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UKRAINE

How will the war in Ukraine impact the cost of living in Switzerland?

Aside from an acute humanitarian crisis it has created, Russian invasion of Ukraine is also impacting economies and consumer prices around the world, including in Switzerland. This is how it might touch your life in Switzerland.

How will the war in Ukraine impact the cost of living in Switzerland?

The war that started on February 24th has sent wave shocks through the global economy almost immediately.

This is how it has impacted Switzerland, and its population, so far. 

Euro – franc parity

The value of the European currency declined due primarily to the war in Ukraine, with the euro reaching parity with the Swiss franc earlier this week.

READ MORE: Parity with the euro: Why the Swiss franc is now so strong

This impacts Swiss consumers in a number of ways.

That’s because the new 1 to 1 exchange rate will have a huge effect on the export-oriented industrial sector — the backbone of Switzerland’s economy — which trades mostly with eurozone nations.

Companies could compensate for their losses by passing part of the cost increase on to consumers — that is, you. Prices of many everyday goods may go up as a result.

You can read more about the effects of the euro-franc parity here:

EXPLAINED: What does euro-franc parity mean for Switzerland?

The price of fuel

Like many European countries, Switzerland imports natural gas and oil for energy production from Russia. While these imports do not account for the major portion of Switzerland’s gasoline and oil supply, the effects are already felt at the pump.

With the current petrol price of 2 francs per litre, the cost per kilometre rose by two centimes to 71 centimes. That’s an additional 300 per year for petrol for 15,000 kilometers driven, according to motoring organisation Touring Club Suisse (TCS). 

As a comparison, when the average price of gasoline was 1.67 per litre, in 2021, an average car journey cost 69 cents per kilometre.

So depending on how much and how far you travel by car, you are likely to spend more for your journeys than before.

READ MORE: Where in Switzerland can you find the cheapest fuel?

At this point it is impossible to predict how the price of petrol will continue to develop, said Timo Ohnmacht, traffic sociologist at the Lucerne University of Applied Sciences and Arts.

“Energy costs are heavily dependent on world events. The gas price has already risen by 60 percent. If this happens with petrol, a price of 3.20 francs per litre would be conceivable”, he said.

Ohnmacht added that the price hike would not necessarily push Swiss drivers to give up their cars or take public transport instead.

“Drivers are very stable in their behaviour. In ‘what-if studies’, many often state that they would switch to public transport if petrol prices were higher, but in reality they change very little”.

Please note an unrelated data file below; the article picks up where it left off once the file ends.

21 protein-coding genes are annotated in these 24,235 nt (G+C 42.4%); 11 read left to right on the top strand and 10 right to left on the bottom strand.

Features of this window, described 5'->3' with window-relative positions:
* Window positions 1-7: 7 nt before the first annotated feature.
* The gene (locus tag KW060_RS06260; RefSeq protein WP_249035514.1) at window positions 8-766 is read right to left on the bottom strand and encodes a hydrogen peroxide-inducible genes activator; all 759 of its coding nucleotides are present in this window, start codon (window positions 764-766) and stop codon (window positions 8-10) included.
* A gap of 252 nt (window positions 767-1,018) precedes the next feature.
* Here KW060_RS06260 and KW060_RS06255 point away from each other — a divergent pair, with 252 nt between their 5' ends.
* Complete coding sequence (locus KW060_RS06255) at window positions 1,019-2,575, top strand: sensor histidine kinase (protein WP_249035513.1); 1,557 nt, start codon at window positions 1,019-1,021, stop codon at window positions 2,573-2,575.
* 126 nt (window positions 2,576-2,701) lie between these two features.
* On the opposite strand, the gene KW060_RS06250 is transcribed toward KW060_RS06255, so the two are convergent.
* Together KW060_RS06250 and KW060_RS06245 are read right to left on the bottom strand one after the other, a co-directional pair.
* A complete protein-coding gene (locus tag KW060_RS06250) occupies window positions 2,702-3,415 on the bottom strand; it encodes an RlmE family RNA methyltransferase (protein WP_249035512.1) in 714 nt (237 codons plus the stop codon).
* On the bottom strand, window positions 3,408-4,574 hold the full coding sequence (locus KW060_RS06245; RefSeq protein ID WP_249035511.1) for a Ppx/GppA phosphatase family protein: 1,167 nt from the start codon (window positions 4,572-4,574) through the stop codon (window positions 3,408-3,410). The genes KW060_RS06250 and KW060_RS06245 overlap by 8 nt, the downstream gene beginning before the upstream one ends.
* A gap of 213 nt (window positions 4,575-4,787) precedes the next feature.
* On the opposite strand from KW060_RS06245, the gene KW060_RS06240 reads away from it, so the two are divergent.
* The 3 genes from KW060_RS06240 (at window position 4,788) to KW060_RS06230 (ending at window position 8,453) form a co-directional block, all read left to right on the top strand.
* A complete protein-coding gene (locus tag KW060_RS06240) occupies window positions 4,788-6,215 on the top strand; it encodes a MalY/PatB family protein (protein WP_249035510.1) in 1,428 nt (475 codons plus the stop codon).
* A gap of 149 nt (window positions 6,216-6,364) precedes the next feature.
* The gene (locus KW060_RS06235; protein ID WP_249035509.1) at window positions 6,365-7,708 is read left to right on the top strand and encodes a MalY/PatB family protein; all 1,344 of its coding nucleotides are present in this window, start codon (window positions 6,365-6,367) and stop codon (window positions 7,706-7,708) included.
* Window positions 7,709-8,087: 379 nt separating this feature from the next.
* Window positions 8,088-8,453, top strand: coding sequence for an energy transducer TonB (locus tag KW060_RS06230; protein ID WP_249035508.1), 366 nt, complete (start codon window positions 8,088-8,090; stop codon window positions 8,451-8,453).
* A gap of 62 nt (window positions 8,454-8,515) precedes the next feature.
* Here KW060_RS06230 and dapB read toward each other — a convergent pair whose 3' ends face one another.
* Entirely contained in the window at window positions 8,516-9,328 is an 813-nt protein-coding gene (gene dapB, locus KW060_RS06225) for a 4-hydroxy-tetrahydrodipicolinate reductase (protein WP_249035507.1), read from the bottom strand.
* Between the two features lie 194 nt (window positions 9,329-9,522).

READ MORE: Ukraine invasion: How reliant is Switzerland on Russia for energy?

Beyond the pump

Higher gasoline prices, however, impact not only the cost of filling up the car; they also have a so-called ‘domino effect’ on the cost of common products and household goods.

While they may not have obvious connections to oil, petroleum derivatives are used to manufacture cosmetics, medical devices, clothing made from synthetic materials, smartphones, computers and TVs —as well as everything else made from, or packaged in, plastic.

This means that a price hike will affect a very wide array of everyday goods, some essential and others less so.

READ MORE: How the cost of living will change in Switzerland in 2022

“A blow to agriculture”

Russia and Ukraine are major exporters of agricultural raw materials, including wheat necessary to make flour for bread and other baked goods, as well as corn and barley.

The prices of baked goods will not climb  significantly, however, as “the cost of flour is just over 10 percent of the price of bread in total”, according to agricultural cooperative Fenaco.

The major problem for agriculture lies in the price of fertiliser, which is essential for cultivation of healthy crops.

Fertiliser prices have increased since the Russian invasion of Ukraine.

What connection is there between fertilisers and the war?

It’s about natural gas, which Switzerland imports from Russia.

Fenaco points out that up to 80 percent of the production costs of nitrogen fertilisers are influenced by energy prices, in particular those of gas.

“To make the fertiliser, you need ammonia and nitrogen,” Philippe Rezzonico, financial analyst at Heravest investment service, said in an interview with RTS public broadcaster. “And the ammonia comes from the hydrogen that comes from natural gas”.

“We are faced with an increase in production costs, which is estimated at around 6 percent this year”, said Francis Egger, vice-director of the Swiss Farmers Union. “And that will ultimately have effects on the prices paid by consumers, for example on vegetables.”

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UKRAINE

Rapping, breakdancing Ukrainians win Eurovision in musical morale boost